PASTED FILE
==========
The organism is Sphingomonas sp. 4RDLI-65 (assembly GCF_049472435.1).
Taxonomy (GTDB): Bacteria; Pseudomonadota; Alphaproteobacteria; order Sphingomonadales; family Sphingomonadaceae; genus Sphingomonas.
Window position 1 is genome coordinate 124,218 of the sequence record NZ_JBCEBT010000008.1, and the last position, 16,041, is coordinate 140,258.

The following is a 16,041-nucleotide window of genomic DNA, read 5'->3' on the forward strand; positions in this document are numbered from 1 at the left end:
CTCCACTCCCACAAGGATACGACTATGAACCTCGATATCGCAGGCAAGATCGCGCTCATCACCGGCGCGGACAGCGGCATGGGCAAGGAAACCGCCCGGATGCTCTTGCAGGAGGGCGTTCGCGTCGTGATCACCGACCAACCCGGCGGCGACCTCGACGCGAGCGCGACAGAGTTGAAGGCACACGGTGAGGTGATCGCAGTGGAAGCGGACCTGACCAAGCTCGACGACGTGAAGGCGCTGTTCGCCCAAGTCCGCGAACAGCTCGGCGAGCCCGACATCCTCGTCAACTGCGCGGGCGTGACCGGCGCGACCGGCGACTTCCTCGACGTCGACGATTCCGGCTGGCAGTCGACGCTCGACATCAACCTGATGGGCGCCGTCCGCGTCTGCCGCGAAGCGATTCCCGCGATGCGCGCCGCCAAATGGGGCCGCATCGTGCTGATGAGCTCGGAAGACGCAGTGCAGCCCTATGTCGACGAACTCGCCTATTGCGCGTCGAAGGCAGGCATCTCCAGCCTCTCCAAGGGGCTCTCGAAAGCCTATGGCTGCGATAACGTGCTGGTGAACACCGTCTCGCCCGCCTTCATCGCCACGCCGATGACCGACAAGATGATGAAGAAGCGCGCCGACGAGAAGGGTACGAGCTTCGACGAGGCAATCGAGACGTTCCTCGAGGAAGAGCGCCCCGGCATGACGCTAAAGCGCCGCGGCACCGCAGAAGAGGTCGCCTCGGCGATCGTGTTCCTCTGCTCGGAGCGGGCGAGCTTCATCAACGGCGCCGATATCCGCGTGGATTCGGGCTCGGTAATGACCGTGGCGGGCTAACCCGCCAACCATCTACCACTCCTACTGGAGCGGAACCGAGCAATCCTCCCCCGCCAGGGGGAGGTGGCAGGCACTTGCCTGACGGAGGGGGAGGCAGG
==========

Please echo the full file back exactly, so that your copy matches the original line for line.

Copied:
The organism is Sphingomonas sp. 4RDLI-65 (assembly GCF_049472435.1).
Taxonomy (GTDB): Bacteria; Pseudomonadota; Alphaproteobacteria; order Sphingomonadales; family Sphingomonadaceae; genus Sphingomonas.
Window position 1 is genome coordinate 124,218 of the sequence record NZ_JBCEBT010000008.1, and the last position, 16,041, is coordinate 140,258.

The following is a 16,041-nucleotide window of genomic DNA, read 5'->3' on the forward strand; positions in this document are numbered from 1 at the left end:
CTCCACTCCCACAAGGATACGACTATGAACCTCGATATCGCAGGCAAGATCGCGCTCATCACCGGCGCGGACAGCGGCATGGGCAAGGAAACCGCCCGGATGCTCTTGCAGGAGGGCGTTCGCGTCGTGATCACCGACCAACCCGGCGGCGACCTCGACGCGAGCGCGACAGAGTTGAAGGCACACGGTGAGGTGATCGCAGTGGAAGCGGACCTGACCAAGCTCGACGACGTGAAGGCGCTGTTCGCCCAAGTCCGCGAACAGCTCGGCGAGCCCGACATCCTCGTCAACTGCGCGGGCGTGACCGGCGCGACCGGCGACTTCCTCGACGTCGACGATTCCGGCTGGCAGTCGACGCTCGACATCAACCTGATGGGCGCCGTCCGCGTCTGCCGCGAAGCGATTCCCGCGATGCGCGCCGCCAAATGGGGCCGCATCGTGCTGATGAGCTCGGAAGACGCAGTGCAGCCCTATGTCGACGAACTCGCCTATTGCGCGTCGAAGGCAGGCATCTCCAGCCTCTCCAAGGGGCTCTCGAAAGCCTATGGCTGCGATAACGTGCTGGTGAACACCGTCTCGCCCGCCTTCATCGCCACGCCGATGACCGACAAGATGATGAAGAAGCGCGCCGACGAGAAGGGTACGAGCTTCGACGAGGCAATCGAGACGTTCCTCGAGGAAGAGCGCCCCGGCATGACGCTAAAGCGCCGCGGCACCGCAGAAGAGGTCGCCTCGGCGATCGTGTTCCTCTGCTCGGAGCGGGCGAGCTTCATCAACGGCGCCGATATCCGCGTGGATTCGGGCTCGGTAATGACCGTGGCGGGCTAACCCGCCAACCATCTACCACTCCTACTGGAGCGGAACCGAGCAATCCTCCCCCGCCAGGGGGAGGTGGCAGGCACTTGCCTGACGGAGGGGGAGGCAGG